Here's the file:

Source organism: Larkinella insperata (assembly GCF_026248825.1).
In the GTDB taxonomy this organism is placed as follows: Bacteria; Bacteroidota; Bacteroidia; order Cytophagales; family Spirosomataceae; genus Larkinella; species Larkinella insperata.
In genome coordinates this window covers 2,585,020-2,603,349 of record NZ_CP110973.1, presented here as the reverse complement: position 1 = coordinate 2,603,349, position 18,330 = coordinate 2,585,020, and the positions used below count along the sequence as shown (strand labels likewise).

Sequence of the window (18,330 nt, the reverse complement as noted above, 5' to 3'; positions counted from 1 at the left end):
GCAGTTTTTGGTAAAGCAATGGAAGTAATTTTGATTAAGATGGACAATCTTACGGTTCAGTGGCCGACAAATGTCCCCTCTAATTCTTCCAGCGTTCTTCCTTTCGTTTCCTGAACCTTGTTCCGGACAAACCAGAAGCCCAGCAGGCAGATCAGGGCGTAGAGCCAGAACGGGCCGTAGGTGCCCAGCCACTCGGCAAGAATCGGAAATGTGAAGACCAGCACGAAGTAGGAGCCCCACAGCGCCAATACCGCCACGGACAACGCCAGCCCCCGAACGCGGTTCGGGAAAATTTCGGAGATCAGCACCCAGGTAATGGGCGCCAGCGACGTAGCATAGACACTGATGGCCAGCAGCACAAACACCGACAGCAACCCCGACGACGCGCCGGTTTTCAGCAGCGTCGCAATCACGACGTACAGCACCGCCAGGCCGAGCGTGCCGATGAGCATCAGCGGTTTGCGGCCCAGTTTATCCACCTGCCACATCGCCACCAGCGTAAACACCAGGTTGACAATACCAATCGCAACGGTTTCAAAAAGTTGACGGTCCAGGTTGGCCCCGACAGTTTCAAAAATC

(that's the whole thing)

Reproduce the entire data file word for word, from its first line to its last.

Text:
Source organism: Larkinella insperata (assembly GCF_026248825.1).
In the GTDB taxonomy this organism is placed as follows: Bacteria; Bacteroidota; Bacteroidia; order Cytophagales; family Spirosomataceae; genus Larkinella; species Larkinella insperata.
In genome coordinates this window covers 2,585,020-2,603,349 of record NZ_CP110973.1, presented here as the reverse complement: position 1 = coordinate 2,603,349, position 18,330 = coordinate 2,585,020, and the positions used below count along the sequence as shown (strand labels likewise).

Sequence of the window (18,330 nt, the reverse complement as noted above, 5' to 3'; positions counted from 1 at the left end):
GCAGTTTTTGGTAAAGCAATGGAAGTAATTTTGATTAAGATGGACAATCTTACGGTTCAGTGGCCGACAAATGTCCCCTCTAATTCTTCCAGCGTTCTTCCTTTCGTTTCCTGAACCTTGTTCCGGACAAACCAGAAGCCCAGCAGGCAGATCAGGGCGTAGAGCCAGAACGGGCCGTAGGTGCCCAGCCACTCGGCAAGAATCGGAAATGTGAAGACCAGCACGAAGTAGGAGCCCCACAGCGCCAATACCGCCACGGACAACGCCAGCCCCCGAACGCGGTTCGGGAAAATTTCGGAGATCAGCACCCAGGTAATGGGCGCCAGCGACGTAGCATAGACACTGATGGCCAGCAGCACAAACACCGACAGCAACCCCGACGACGCGCCGGTTTTCAGCAGCGTCGCAATCACGACGTACAGCACCGCCAGGCCGAGCGTGCCGATGAGCATCAGCGGTTTGCGGCCCAGTTTATCCACCTGCCACATCGCCACCAGCGTAAACACCAGGTTGACAATACCAATCGCAACGGTTTCAAAAAGTTGACGGTCCAGGTTGGCCCCGACAGTTTCAAAAATC